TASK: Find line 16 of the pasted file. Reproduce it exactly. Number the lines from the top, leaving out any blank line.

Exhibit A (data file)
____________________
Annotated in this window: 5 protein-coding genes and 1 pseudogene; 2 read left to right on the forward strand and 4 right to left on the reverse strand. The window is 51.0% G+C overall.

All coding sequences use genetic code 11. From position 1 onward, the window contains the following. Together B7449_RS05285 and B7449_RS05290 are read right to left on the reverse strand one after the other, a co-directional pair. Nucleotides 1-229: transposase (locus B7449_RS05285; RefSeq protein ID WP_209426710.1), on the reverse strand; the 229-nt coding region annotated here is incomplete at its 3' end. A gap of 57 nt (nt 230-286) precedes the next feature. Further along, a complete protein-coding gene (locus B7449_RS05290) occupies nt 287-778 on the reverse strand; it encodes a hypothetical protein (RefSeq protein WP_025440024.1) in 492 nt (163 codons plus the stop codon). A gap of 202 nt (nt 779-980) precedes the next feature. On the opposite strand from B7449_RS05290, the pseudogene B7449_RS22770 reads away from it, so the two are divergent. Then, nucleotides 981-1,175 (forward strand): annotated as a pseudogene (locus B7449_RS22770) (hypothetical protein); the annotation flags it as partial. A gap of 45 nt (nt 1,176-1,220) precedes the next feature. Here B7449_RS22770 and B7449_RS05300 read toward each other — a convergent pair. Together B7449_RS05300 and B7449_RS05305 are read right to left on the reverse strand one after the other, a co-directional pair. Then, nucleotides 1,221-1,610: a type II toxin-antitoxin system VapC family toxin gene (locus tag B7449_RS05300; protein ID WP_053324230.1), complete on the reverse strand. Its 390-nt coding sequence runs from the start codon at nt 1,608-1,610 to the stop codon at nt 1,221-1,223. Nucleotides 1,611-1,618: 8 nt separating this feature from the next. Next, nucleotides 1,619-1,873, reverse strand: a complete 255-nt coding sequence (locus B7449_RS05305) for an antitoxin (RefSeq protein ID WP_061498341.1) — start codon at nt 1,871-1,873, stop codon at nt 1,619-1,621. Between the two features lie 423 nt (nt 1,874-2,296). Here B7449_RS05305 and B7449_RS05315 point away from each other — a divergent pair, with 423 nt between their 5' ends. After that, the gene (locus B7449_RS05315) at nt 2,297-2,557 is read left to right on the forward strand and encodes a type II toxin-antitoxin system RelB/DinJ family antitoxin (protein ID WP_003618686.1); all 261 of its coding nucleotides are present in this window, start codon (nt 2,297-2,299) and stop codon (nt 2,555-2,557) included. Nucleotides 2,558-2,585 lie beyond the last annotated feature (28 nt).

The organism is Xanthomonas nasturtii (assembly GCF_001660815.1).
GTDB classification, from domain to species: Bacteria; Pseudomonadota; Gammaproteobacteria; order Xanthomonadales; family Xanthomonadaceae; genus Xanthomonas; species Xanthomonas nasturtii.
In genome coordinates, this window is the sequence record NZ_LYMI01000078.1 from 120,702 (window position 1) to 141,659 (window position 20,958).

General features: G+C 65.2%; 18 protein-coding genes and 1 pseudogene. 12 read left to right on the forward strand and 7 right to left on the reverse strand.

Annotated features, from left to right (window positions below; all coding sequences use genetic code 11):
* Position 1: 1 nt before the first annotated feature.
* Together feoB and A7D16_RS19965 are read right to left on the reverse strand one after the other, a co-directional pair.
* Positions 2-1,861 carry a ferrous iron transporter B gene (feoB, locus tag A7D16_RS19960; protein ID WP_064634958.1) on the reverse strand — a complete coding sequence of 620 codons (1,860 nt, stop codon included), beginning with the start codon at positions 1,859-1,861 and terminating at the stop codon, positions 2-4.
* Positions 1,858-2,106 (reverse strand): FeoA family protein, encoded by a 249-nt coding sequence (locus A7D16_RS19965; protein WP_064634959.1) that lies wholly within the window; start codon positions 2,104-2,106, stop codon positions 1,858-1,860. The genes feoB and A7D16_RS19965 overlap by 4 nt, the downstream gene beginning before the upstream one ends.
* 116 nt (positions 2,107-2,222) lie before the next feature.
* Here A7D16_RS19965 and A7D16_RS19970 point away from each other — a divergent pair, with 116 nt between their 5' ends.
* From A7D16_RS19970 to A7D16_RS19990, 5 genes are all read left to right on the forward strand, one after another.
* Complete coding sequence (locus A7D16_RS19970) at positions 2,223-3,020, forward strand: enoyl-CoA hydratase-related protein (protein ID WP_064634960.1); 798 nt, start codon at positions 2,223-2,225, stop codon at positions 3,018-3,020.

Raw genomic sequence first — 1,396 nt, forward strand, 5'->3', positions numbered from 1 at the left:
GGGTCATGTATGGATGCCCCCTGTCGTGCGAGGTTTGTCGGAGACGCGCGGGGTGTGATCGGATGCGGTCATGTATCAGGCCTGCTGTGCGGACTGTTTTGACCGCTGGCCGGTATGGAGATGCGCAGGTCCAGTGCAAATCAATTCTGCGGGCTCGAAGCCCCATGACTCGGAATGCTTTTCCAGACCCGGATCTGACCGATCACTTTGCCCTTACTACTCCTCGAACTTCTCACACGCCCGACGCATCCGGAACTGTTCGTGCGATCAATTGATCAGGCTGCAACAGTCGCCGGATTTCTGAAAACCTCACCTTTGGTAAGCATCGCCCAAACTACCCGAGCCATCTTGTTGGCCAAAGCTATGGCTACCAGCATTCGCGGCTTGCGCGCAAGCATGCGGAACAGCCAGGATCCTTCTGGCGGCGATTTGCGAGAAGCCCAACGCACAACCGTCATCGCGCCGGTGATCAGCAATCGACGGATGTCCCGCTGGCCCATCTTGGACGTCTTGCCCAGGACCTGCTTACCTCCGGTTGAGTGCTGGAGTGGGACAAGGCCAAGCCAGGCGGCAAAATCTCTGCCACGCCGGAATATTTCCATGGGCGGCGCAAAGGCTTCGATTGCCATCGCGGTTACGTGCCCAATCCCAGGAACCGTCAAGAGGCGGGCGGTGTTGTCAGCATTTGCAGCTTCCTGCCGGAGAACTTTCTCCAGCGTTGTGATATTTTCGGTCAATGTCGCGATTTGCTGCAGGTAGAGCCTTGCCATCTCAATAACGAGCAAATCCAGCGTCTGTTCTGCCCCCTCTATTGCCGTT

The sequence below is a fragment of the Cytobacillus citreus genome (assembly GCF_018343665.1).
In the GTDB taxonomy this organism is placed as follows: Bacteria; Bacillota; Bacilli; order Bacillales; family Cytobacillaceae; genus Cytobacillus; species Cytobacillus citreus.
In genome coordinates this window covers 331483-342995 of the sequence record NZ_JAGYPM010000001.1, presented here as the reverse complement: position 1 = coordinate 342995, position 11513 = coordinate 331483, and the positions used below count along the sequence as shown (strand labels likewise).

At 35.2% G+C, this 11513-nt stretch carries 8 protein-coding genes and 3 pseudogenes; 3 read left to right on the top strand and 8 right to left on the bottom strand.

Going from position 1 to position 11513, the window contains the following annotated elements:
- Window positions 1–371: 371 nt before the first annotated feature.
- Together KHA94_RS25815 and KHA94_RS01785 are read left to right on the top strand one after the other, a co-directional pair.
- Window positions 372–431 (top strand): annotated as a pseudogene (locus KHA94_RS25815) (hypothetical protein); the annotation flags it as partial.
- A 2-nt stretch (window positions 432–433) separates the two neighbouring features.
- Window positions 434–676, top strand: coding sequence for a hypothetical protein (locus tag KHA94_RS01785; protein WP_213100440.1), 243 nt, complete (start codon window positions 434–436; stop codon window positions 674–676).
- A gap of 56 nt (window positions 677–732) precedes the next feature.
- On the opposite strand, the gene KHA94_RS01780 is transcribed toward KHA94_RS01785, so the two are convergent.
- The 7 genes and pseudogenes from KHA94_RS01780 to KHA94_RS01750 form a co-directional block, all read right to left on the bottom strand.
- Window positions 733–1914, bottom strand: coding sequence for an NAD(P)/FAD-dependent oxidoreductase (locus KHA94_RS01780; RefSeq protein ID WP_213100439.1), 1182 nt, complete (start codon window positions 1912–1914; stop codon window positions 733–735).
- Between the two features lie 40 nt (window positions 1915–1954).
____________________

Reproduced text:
Raw genomic sequence first — 1,396 nt, forward strand, 5'->3', positions numbered from 1 at the left: